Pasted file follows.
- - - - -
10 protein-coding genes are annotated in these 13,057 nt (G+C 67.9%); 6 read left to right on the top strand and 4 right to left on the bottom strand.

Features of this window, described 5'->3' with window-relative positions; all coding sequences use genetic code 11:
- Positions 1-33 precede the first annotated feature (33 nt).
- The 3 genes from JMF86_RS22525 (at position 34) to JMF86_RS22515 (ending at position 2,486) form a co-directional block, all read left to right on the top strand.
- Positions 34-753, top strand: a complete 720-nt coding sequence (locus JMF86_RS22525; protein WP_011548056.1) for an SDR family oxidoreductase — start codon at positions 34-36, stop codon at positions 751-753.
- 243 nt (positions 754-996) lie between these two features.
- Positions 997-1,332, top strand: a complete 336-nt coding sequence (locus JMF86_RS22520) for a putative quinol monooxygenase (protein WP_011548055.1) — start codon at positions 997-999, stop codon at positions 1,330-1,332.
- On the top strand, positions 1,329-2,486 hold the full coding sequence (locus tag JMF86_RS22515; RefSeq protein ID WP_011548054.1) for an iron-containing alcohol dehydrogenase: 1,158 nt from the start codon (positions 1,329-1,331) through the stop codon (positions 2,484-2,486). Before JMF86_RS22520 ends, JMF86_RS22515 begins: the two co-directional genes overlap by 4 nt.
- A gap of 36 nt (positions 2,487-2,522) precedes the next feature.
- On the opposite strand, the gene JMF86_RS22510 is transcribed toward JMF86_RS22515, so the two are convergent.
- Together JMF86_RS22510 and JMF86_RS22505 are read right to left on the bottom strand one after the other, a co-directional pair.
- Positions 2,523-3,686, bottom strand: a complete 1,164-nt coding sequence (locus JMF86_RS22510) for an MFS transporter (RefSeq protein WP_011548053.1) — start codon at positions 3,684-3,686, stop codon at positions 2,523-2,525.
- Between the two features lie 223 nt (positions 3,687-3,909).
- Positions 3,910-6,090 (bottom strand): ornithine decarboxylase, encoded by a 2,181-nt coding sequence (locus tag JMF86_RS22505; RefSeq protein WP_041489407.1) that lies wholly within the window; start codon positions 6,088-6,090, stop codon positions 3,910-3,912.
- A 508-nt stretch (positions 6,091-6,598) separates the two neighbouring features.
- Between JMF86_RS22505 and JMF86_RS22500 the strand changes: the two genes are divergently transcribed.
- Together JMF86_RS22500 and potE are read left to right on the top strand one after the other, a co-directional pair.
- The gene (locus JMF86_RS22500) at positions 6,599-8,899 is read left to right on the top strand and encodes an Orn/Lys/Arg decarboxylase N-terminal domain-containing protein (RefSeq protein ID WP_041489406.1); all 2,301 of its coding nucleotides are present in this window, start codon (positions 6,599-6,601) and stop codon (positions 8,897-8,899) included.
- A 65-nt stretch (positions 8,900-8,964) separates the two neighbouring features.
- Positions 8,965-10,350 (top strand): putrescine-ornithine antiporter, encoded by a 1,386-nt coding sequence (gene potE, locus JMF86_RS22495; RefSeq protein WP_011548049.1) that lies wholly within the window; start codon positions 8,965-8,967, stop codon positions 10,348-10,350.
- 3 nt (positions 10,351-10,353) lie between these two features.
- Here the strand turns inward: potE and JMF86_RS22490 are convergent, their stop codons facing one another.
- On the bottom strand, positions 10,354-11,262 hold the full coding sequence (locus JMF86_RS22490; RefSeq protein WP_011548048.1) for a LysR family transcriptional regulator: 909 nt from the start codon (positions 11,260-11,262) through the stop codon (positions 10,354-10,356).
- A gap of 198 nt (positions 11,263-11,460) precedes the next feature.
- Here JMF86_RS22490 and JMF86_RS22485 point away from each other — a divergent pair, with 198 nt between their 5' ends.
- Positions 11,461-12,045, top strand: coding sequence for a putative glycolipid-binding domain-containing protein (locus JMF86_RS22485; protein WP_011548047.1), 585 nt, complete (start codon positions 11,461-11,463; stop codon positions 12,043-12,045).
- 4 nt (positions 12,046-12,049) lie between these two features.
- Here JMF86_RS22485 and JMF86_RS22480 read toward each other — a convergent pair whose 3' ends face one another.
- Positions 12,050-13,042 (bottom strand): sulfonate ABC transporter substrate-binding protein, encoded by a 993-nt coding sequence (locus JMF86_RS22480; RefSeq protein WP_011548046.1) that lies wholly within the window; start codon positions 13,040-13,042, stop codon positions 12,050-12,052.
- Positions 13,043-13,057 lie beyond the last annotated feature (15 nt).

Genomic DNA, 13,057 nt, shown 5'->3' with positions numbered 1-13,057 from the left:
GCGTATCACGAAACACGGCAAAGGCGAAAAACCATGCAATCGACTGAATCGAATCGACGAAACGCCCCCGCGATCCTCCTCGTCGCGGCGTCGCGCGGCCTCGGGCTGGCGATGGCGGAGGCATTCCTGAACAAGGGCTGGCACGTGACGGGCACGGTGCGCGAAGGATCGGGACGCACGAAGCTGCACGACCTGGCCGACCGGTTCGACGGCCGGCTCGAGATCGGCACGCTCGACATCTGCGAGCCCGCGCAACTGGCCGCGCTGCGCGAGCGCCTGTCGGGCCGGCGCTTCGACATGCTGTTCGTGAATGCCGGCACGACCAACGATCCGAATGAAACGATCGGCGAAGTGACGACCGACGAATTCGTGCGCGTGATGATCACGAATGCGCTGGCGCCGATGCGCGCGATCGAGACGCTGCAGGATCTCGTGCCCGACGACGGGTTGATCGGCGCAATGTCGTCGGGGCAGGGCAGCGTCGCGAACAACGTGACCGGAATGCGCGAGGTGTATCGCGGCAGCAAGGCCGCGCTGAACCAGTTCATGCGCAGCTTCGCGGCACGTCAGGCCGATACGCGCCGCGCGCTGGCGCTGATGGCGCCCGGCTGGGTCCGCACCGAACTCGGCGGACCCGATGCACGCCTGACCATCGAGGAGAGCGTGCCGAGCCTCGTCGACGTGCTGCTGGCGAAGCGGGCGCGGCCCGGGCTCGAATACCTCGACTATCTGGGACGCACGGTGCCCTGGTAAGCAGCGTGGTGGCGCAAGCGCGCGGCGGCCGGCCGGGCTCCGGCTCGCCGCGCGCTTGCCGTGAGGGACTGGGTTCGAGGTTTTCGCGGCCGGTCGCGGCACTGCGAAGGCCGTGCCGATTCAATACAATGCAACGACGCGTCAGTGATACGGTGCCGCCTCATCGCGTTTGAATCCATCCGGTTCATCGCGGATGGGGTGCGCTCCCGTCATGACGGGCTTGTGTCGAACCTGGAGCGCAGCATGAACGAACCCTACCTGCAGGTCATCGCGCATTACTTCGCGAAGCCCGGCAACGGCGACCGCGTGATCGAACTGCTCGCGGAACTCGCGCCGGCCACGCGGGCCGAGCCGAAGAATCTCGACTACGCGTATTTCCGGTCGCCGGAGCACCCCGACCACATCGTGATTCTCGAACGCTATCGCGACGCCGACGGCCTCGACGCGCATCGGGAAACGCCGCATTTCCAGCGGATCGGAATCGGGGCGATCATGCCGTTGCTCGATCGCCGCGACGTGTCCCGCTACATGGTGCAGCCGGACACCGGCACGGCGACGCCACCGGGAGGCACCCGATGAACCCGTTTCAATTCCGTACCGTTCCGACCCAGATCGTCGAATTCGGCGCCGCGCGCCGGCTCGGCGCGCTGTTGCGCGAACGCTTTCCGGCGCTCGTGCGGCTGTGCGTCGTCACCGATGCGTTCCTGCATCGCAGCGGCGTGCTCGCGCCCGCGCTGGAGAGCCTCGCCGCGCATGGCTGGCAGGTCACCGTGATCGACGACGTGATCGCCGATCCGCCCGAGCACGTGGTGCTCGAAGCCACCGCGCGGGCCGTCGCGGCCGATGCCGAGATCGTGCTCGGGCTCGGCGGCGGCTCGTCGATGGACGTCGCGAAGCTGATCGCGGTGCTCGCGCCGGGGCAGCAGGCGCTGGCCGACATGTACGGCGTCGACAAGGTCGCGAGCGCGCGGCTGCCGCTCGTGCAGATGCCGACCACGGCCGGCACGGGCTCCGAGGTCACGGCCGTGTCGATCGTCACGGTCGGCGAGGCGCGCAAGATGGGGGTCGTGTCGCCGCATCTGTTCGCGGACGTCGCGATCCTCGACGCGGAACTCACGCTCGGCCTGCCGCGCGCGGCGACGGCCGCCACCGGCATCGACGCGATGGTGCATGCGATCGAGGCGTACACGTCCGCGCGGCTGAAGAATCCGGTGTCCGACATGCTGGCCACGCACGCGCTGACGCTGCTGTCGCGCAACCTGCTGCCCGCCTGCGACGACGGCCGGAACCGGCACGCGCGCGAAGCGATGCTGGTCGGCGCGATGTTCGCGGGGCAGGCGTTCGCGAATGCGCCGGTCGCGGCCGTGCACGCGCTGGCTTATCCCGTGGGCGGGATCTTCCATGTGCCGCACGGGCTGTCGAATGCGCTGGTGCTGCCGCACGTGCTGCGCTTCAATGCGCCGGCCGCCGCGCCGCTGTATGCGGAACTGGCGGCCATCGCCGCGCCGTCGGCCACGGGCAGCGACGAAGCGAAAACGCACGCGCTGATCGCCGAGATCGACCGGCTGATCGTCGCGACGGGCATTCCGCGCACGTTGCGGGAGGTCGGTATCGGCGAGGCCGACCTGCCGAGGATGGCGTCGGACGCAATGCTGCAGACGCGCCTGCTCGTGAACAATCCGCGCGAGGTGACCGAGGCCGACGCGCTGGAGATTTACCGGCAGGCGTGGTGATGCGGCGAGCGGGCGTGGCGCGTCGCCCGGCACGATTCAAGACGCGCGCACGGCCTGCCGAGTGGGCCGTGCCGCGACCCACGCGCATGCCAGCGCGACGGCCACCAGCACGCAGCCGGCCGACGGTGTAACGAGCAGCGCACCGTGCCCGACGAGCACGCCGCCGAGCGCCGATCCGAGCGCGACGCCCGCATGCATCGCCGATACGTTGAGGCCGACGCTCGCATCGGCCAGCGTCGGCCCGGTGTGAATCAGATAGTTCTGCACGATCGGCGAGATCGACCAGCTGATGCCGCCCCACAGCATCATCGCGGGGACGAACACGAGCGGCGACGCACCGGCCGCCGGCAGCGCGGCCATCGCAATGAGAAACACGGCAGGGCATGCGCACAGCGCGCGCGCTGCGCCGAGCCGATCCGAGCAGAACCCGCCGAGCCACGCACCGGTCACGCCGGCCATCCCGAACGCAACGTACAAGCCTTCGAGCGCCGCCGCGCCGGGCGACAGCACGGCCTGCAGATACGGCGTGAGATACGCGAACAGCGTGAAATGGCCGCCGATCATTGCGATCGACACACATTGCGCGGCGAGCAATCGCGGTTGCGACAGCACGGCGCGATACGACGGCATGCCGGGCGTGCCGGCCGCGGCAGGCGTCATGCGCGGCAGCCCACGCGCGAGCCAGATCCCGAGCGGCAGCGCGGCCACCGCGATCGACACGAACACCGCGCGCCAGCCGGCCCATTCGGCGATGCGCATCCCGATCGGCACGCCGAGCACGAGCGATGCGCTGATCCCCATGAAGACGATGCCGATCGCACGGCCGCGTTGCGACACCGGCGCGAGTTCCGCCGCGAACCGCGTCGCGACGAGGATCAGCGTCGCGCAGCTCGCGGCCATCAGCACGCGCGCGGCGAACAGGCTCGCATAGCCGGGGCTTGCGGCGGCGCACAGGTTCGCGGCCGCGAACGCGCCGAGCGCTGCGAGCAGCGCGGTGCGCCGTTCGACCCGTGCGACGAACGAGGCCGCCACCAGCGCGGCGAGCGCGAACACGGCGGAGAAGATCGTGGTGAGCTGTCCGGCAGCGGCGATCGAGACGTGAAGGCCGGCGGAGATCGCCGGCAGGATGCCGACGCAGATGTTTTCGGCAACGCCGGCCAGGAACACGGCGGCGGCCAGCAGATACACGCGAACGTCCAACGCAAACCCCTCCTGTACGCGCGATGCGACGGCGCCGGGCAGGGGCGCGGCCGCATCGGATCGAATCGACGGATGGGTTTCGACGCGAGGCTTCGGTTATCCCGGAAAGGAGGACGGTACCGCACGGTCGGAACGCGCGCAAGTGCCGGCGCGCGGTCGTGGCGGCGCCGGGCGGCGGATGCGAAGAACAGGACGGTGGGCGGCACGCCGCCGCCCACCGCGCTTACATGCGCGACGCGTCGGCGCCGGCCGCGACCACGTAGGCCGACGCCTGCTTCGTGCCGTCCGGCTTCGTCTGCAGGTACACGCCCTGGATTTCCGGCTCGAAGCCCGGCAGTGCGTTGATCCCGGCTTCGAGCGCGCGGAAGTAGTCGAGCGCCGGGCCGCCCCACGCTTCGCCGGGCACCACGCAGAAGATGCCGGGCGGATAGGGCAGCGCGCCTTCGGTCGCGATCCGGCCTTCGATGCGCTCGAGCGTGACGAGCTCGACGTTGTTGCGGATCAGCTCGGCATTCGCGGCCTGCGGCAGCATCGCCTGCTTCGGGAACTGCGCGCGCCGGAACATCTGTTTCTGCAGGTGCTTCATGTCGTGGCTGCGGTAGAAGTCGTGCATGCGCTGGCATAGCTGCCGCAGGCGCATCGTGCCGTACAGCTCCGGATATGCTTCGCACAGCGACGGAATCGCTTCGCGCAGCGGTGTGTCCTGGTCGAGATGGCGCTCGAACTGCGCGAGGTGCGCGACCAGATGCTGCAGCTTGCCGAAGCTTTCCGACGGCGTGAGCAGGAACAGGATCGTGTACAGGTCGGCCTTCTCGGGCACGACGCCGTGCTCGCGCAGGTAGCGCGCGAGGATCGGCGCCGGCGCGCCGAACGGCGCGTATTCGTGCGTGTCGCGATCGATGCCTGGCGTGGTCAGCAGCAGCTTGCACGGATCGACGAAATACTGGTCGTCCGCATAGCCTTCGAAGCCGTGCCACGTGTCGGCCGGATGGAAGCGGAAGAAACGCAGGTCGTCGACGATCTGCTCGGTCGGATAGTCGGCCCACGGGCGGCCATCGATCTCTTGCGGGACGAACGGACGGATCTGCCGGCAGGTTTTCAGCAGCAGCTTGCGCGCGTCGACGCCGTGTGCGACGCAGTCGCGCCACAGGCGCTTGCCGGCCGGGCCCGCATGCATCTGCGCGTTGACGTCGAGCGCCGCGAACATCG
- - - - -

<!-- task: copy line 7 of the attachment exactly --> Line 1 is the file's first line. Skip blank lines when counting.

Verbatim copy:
- Positions 997-1,332, top strand: a complete 336-nt coding sequence (locus JMF86_RS22520) for a putative quinol monooxygenase (protein WP_011548055.1) — start codon at positions 997-999, stop codon at positions 1,330-1,332.